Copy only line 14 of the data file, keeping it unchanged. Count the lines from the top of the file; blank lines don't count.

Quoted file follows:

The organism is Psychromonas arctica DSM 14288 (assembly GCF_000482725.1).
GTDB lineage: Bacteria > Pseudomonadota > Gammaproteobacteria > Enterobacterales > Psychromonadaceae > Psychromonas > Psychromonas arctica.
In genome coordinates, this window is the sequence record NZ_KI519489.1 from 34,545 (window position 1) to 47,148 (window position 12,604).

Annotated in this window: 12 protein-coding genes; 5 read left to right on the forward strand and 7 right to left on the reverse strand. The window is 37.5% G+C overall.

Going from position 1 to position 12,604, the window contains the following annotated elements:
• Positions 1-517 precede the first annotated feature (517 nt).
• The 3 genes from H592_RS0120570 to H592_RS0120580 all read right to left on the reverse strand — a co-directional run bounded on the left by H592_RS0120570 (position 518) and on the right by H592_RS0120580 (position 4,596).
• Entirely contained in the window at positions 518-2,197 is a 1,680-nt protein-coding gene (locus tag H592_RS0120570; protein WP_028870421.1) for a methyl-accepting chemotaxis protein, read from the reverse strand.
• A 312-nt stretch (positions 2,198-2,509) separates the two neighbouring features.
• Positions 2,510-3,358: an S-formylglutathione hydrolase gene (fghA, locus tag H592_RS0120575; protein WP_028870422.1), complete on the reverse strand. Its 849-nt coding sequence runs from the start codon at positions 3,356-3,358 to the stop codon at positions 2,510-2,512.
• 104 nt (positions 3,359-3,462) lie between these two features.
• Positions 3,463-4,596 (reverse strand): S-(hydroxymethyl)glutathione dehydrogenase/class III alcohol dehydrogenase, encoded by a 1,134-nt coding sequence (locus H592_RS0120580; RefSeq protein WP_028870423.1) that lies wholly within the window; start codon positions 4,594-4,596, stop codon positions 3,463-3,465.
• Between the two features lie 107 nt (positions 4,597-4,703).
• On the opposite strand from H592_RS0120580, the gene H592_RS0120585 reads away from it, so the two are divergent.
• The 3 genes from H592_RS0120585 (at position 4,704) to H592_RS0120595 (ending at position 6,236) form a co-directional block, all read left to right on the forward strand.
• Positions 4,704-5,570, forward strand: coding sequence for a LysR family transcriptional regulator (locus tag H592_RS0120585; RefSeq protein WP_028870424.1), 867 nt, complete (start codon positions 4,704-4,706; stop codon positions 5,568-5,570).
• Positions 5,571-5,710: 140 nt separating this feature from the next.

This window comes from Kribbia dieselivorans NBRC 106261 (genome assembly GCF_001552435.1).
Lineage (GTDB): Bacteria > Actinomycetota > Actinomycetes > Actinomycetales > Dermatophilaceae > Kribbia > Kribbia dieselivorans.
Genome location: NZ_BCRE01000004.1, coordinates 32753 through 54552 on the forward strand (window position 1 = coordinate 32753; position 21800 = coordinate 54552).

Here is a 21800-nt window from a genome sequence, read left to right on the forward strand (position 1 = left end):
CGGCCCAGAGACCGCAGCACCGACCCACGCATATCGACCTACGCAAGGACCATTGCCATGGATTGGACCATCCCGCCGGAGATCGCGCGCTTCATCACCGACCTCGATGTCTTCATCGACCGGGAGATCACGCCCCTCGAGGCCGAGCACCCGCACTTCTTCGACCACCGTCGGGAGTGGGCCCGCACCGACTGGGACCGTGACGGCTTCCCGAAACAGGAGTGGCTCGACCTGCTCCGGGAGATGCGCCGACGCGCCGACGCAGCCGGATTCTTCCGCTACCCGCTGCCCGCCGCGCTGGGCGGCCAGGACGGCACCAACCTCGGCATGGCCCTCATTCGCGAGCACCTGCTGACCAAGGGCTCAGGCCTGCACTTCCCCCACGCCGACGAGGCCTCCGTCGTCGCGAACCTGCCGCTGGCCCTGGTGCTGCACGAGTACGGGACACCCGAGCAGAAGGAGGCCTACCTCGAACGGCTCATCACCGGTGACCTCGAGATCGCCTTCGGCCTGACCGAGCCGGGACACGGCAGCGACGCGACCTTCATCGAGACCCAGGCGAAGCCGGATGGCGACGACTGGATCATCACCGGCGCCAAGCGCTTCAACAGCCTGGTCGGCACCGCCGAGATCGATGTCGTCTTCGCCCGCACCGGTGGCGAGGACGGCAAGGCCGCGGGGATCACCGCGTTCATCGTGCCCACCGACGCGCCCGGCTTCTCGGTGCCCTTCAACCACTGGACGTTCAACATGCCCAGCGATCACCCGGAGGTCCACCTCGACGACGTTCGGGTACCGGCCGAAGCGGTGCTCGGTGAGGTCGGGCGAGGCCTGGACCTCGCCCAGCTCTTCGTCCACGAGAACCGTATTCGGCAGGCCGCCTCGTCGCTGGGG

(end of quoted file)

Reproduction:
• On the opposite strand from H592_RS0120580, the gene H592_RS0120585 reads away from it, so the two are divergent.